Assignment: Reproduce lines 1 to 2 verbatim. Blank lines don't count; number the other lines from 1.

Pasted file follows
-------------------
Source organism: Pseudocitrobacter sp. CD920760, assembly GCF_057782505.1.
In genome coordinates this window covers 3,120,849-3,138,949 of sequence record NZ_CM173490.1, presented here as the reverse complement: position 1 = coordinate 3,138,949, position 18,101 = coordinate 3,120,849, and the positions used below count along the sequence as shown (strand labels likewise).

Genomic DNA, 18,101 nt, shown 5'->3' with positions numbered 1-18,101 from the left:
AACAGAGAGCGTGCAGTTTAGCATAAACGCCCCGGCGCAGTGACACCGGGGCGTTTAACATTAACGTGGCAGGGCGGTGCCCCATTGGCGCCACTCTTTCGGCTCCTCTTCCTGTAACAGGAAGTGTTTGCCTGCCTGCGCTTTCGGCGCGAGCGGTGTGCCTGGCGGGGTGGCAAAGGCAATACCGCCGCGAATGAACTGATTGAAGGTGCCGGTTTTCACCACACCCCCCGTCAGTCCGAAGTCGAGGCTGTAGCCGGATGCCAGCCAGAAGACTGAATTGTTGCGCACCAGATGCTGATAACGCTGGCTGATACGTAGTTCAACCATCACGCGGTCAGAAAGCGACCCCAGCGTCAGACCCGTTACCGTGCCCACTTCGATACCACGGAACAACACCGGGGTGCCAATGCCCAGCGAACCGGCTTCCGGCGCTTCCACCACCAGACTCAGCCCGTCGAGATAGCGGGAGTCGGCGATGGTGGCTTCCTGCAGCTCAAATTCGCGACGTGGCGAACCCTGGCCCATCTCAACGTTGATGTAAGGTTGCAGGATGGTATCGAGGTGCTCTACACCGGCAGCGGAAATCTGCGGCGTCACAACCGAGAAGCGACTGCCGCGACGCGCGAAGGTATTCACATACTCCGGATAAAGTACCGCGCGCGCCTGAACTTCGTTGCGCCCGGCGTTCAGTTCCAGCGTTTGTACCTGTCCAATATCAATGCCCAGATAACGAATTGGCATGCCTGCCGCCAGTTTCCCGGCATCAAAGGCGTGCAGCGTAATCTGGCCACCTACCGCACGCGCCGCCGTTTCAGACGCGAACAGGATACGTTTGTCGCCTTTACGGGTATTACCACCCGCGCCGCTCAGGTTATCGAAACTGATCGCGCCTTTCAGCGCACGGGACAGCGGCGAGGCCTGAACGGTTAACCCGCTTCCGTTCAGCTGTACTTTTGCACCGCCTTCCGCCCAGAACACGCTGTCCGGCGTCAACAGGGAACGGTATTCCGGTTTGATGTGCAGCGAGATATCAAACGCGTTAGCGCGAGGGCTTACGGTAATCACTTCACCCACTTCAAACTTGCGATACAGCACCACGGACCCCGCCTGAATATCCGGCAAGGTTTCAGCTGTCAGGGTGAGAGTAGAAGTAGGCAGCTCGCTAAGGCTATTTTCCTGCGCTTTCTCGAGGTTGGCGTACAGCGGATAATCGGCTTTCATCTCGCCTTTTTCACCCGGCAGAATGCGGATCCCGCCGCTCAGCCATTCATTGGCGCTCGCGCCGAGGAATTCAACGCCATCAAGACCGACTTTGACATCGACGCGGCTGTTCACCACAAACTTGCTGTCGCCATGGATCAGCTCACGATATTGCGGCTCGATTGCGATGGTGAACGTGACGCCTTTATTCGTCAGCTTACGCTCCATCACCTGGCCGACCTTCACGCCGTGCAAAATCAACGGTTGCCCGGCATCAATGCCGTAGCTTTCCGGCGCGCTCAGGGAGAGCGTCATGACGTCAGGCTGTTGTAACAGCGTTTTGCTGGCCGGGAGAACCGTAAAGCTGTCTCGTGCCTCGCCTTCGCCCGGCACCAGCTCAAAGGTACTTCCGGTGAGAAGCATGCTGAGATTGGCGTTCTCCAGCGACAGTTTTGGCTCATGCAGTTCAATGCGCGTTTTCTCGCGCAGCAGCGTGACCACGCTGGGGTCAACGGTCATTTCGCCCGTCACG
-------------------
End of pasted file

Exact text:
Source organism: Pseudocitrobacter sp. CD920760, assembly GCF_057782505.1.
In genome coordinates this window covers 3,120,849-3,138,949 of sequence record NZ_CM173490.1, presented here as the reverse complement: position 1 = coordinate 3,138,949, position 18,101 = coordinate 3,120,849, and the positions used below count along the sequence as shown (strand labels likewise).